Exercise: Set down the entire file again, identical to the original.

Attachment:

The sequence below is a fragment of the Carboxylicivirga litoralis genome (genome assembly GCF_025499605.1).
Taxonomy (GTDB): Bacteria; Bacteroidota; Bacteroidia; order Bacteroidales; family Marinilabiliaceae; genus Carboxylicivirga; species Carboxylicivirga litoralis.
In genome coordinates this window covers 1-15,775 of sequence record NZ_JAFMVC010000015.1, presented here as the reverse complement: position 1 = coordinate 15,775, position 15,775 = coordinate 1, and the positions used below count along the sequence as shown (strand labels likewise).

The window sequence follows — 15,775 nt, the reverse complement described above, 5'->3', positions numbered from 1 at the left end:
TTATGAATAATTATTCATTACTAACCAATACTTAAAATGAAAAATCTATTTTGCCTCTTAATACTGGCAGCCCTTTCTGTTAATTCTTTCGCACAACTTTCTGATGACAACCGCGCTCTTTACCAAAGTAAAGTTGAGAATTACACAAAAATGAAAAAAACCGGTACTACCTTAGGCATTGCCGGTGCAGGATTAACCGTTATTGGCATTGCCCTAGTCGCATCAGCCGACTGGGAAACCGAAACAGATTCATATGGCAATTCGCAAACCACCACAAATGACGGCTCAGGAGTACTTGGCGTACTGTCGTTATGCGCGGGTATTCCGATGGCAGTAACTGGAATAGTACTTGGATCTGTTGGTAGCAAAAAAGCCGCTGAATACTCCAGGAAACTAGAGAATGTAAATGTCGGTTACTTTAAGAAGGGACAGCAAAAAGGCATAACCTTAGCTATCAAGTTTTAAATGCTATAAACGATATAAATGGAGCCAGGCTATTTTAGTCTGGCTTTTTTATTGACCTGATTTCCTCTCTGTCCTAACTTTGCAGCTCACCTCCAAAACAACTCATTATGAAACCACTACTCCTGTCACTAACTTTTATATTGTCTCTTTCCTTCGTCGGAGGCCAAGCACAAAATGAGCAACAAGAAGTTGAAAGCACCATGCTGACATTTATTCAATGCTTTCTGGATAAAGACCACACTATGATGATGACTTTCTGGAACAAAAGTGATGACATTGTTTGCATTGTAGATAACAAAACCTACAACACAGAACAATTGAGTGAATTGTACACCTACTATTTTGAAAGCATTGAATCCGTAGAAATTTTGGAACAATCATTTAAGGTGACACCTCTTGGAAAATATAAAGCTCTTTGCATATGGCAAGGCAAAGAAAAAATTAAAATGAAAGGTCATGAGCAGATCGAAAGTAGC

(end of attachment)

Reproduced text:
The sequence below is a fragment of the Carboxylicivirga litoralis genome (genome assembly GCF_025499605.1).
Taxonomy (GTDB): Bacteria; Bacteroidota; Bacteroidia; order Bacteroidales; family Marinilabiliaceae; genus Carboxylicivirga; species Carboxylicivirga litoralis.
In genome coordinates this window covers 1-15,775 of sequence record NZ_JAFMVC010000015.1, presented here as the reverse complement: position 1 = coordinate 15,775, position 15,775 = coordinate 1, and the positions used below count along the sequence as shown (strand labels likewise).

The window sequence follows — 15,775 nt, the reverse complement described above, 5'->3', positions numbered from 1 at the left end:
TTATGAATAATTATTCATTACTAACCAATACTTAAAATGAAAAATCTATTTTGCCTCTTAATACTGGCAGCCCTTTCTGTTAATTCTTTCGCACAACTTTCTGATGACAACCGCGCTCTTTACCAAAGTAAAGTTGAGAATTACACAAAAATGAAAAAAACCGGTACTACCTTAGGCATTGCCGGTGCAGGATTAACCGTTATTGGCATTGCCCTAGTCGCATCAGCCGACTGGGAAACCGAAACAGATTCATATGGCAATTCGCAAACCACCACAAATGACGGCTCAGGAGTACTTGGCGTACTGTCGTTATGCGCGGGTATTCCGATGGCAGTAACTGGAATAGTACTTGGATCTGTTGGTAGCAAAAAAGCCGCTGAATACTCCAGGAAACTAGAGAATGTAAATGTCGGTTACTTTAAGAAGGGACAGCAAAAAGGCATAACCTTAGCTATCAAGTTTTAAATGCTATAAACGATATAAATGGAGCCAGGCTATTTTAGTCTGGCTTTTTTATTGACCTGATTTCCTCTCTGTCCTAACTTTGCAGCTCACCTCCAAAACAACTCATTATGAAACCACTACTCCTGTCACTAACTTTTATATTGTCTCTTTCCTTCGTCGGAGGCCAAGCACAAAATGAGCAACAAGAAGTTGAAAGCACCATGCTGACATTTATTCAATGCTTTCTGGATAAAGACCACACTATGATGATGACTTTCTGGAACAAAAGTGATGACATTGTTTGCATTGTAGATAACAAAACCTACAACACAGAACAATTGAGTGAATTGTACACCTACTATTTTGAAAGCATTGAATCCGTAGAAATTTTGGAACAATCATTTAAGGTGACACCTCTTGGAAAATATAAAGCTCTTTGCATATGGCAAGGCAAAGAAAAAATTAAAATGAAAGGTCATGAGCAGATCGAAAGTAGC